As I first found out and made a decision to travel to Palestine and Israel, I had a mixture of emotions. The more people I told about my adventure, the more stories I heard. I found myself a day out of my trip scared and apprehensive about the journey I had dreamed about my entire life. I can't tell you the first time I knew I was Pro-Palestinian, or for that fact Anti-Israeli (government.) I can tell you the first time I realized how ignorant I was about the issues. Growing up it was fact to me that Israelis were oppressors, and even more than that our eternal enemies. And that was the perspective of an individual who came from a moderate and open minded family. I grew up socialized that Jews where behind every catastrophe or conspiracy, they were at fault for the divide among the Arab world and much more they hampered any chance of peace in the Middle East.

In some ways I fell victim to this simplified narrative. Never questioning and never really understanding it. This all changed post the Gaza War in 2008, where I stood in a counter-protest to protest the Texans for Israel rally condemning the newly elected president's 'harsh' stance on Israel. I stood there enraged by what I had learned throughout the war, enraged by the amount of people who stood in solidarity with Israel, and enraged that there were not more people on our side (Arab.) After the protest a few of us stayed behind to discuss the war with some pro-Israelis. It was beautiful. We had a civil conversation. One filled with one party throwing facts, ones I could not counter, experiences I could not equate to and  connections to a land that I had yet not known. They might have a narrative (filled with wrong facts,) the rosy experiences and the strong connections, but I had nothing to even begin to compare to.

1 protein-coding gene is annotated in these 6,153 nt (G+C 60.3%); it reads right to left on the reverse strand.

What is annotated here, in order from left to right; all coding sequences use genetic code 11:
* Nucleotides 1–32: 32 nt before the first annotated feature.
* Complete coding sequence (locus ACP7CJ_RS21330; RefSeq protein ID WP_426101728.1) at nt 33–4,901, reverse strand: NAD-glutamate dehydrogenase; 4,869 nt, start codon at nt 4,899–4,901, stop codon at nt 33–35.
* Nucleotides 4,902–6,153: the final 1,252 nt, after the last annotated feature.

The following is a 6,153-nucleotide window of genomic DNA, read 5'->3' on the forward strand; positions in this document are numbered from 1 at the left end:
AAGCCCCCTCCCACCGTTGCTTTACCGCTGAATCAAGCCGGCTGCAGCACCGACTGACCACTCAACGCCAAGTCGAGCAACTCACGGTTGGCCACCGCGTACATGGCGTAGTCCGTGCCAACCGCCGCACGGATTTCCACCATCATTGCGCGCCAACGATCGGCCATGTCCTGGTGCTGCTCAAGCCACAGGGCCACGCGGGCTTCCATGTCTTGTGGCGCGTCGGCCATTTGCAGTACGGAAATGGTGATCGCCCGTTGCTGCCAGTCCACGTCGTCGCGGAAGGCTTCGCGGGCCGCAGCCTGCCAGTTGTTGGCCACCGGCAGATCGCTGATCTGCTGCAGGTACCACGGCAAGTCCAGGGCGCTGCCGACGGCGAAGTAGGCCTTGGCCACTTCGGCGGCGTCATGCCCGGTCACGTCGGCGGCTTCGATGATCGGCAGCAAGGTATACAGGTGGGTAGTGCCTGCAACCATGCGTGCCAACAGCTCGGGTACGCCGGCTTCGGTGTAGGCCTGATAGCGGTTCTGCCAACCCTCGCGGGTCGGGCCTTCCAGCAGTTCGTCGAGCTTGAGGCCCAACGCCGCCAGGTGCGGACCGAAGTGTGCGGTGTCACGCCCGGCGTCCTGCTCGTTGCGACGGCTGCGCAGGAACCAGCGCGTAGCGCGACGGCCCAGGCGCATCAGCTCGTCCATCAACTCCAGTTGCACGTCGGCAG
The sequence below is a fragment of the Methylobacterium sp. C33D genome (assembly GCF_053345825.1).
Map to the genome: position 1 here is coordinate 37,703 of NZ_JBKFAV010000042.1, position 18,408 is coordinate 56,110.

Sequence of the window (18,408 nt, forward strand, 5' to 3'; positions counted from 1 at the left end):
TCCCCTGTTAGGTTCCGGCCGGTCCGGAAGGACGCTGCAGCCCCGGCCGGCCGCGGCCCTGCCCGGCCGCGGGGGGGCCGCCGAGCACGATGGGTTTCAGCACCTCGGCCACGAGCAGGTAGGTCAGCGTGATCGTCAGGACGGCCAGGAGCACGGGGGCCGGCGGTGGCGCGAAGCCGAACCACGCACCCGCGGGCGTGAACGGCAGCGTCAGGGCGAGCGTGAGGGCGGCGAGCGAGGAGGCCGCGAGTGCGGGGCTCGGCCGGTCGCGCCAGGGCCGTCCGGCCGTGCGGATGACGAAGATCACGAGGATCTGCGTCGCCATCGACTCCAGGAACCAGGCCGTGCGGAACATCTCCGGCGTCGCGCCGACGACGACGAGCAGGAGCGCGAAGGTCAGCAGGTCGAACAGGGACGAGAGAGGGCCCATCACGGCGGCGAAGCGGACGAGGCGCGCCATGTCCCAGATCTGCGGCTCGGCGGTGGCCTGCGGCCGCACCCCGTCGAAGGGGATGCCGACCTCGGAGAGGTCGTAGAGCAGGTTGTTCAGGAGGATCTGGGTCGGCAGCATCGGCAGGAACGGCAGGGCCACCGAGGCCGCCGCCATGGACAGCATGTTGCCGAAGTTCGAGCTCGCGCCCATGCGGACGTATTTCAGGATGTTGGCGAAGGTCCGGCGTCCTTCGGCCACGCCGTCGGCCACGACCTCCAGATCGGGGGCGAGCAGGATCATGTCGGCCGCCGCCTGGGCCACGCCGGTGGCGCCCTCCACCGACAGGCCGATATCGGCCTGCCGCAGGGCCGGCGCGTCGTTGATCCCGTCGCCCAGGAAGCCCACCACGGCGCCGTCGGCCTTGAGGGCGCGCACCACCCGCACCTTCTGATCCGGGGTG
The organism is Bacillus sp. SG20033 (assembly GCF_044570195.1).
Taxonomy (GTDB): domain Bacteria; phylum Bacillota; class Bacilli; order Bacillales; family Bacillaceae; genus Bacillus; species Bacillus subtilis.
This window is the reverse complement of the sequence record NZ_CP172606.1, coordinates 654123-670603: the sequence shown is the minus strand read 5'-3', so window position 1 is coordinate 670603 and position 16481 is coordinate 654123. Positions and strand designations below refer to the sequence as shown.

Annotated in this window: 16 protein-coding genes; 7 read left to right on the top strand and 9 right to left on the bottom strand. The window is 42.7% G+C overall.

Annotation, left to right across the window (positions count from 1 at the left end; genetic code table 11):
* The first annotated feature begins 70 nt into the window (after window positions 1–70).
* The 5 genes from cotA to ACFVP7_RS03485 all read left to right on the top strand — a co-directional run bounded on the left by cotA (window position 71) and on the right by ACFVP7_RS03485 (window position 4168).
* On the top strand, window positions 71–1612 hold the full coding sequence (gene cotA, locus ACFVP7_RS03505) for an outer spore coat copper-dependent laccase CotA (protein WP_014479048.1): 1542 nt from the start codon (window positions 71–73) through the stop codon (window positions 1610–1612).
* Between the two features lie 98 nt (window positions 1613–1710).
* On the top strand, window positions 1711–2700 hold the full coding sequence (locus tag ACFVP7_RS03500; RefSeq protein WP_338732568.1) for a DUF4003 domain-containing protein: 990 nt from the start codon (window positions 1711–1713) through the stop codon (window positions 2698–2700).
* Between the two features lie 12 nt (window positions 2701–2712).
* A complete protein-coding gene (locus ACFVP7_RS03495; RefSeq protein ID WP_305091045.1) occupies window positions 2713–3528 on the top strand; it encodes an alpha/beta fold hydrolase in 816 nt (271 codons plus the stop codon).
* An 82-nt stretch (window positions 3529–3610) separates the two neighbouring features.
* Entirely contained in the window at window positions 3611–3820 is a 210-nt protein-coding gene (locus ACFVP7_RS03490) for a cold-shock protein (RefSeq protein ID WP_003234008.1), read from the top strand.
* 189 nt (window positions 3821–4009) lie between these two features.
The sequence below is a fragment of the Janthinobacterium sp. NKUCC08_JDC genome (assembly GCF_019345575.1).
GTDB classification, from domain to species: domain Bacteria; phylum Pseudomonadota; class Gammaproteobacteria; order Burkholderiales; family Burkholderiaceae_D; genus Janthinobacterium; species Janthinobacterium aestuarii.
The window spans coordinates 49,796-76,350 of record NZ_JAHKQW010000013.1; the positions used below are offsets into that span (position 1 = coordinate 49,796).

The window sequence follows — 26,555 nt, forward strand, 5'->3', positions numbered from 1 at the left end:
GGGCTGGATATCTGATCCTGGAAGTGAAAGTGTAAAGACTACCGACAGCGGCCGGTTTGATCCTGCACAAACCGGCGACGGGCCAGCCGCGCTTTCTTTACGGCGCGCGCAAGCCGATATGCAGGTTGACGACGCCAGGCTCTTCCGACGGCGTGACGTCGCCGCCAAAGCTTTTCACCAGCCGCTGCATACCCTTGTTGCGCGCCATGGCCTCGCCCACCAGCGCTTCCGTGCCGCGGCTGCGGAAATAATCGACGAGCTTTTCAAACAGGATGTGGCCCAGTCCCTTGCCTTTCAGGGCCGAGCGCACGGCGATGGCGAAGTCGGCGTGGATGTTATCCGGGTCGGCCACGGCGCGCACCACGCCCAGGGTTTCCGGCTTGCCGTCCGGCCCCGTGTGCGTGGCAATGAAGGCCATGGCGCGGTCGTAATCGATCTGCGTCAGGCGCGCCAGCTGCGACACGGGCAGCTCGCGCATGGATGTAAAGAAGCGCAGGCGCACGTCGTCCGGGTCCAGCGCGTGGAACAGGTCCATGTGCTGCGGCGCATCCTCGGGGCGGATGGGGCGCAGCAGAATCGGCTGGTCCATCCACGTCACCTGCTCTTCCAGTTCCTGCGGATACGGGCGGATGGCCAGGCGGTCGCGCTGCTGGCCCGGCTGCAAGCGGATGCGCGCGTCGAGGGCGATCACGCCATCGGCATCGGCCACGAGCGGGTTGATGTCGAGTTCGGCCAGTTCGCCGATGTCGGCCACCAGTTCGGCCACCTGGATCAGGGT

That day I stood the most ignorant Pro-Palestinian. One like many who stand and chant for hours not knowing what or who they are really standing for. That had to change. I just landed in Israel and Palestine. I am here to experience things first hand: to see history with my own eyes, to touch those who have been victims on both sides of the conflict, and to hear the stories that have gone untold. The hope for my journey is to learn about the realities on ground and return dedicated to the human stories that have gone untold. Wherever you stand on this conflict, we all stand at one end place: a peaceful one.

With Salaam,

Salmaa